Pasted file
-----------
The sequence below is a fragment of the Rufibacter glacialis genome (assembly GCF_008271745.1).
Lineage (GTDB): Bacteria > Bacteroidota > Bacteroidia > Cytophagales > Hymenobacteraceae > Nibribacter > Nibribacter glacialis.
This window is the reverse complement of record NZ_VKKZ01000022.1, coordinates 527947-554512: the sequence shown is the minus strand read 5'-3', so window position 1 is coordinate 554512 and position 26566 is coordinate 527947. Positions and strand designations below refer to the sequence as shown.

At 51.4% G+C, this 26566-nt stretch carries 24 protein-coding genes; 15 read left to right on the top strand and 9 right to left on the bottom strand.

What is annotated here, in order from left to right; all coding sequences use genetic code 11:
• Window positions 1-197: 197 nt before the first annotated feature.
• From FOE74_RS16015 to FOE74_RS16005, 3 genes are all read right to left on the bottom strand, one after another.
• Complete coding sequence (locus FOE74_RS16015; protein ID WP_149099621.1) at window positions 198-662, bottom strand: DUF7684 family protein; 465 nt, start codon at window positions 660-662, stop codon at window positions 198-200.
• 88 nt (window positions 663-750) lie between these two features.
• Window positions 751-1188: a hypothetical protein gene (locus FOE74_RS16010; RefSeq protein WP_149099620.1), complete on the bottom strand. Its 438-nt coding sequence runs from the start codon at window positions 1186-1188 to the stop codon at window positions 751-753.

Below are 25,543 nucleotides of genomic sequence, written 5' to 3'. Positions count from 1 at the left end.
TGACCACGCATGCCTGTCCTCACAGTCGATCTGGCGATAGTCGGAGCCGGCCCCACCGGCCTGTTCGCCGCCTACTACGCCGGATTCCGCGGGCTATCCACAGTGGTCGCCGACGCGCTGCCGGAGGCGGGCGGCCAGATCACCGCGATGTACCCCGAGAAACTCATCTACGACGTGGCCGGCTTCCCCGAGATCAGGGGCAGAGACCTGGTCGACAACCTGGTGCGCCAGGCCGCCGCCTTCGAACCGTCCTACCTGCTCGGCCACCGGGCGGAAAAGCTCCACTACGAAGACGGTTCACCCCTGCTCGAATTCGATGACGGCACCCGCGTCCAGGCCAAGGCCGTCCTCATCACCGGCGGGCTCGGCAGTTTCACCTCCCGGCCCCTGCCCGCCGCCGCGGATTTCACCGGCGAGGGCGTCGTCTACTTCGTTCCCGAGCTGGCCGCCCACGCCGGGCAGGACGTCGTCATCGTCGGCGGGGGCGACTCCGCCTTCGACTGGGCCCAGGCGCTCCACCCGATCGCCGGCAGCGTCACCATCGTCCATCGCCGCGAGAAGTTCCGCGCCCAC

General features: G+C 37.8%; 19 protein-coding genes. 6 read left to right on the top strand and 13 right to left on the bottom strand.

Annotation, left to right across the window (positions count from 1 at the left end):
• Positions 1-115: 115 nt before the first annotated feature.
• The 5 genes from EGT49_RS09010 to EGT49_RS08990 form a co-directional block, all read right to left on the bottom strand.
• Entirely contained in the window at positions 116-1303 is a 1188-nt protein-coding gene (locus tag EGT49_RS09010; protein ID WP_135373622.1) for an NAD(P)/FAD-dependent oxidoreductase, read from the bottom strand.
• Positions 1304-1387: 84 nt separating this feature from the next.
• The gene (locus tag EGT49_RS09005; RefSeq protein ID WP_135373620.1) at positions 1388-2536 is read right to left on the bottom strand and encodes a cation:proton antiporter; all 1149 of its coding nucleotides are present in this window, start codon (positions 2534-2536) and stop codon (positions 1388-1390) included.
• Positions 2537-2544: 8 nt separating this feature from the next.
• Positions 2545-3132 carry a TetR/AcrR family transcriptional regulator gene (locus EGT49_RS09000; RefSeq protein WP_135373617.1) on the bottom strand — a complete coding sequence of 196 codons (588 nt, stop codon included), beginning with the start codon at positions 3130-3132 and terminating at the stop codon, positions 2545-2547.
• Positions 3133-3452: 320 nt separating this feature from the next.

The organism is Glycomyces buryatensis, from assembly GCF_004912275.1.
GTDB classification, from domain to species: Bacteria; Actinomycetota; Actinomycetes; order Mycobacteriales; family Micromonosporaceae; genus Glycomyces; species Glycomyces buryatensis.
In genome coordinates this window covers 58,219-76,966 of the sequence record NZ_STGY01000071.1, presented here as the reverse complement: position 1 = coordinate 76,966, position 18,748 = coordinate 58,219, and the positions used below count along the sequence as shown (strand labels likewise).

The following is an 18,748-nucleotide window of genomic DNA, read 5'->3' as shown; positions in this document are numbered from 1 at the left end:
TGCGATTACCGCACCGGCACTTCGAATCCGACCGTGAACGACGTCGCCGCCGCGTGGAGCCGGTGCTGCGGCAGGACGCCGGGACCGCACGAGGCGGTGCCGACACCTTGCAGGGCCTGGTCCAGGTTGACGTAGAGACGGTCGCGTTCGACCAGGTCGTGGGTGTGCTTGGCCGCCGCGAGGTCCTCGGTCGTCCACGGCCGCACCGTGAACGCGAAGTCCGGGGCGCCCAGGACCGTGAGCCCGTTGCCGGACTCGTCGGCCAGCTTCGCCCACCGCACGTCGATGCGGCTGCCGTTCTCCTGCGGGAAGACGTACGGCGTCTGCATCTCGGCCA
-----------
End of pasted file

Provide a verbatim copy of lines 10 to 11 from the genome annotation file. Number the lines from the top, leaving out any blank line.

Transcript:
• Window positions 751-1188: a hypothetical protein gene (locus FOE74_RS16010; RefSeq protein WP_149099620.1), complete on the bottom strand. Its 438-nt coding sequence runs from the start codon at window positions 1186-1188 to the stop codon at window positions 751-753.

Below are 25,543 nucleotides of genomic sequence, written 5' to 3'. Positions count from 1 at the left end.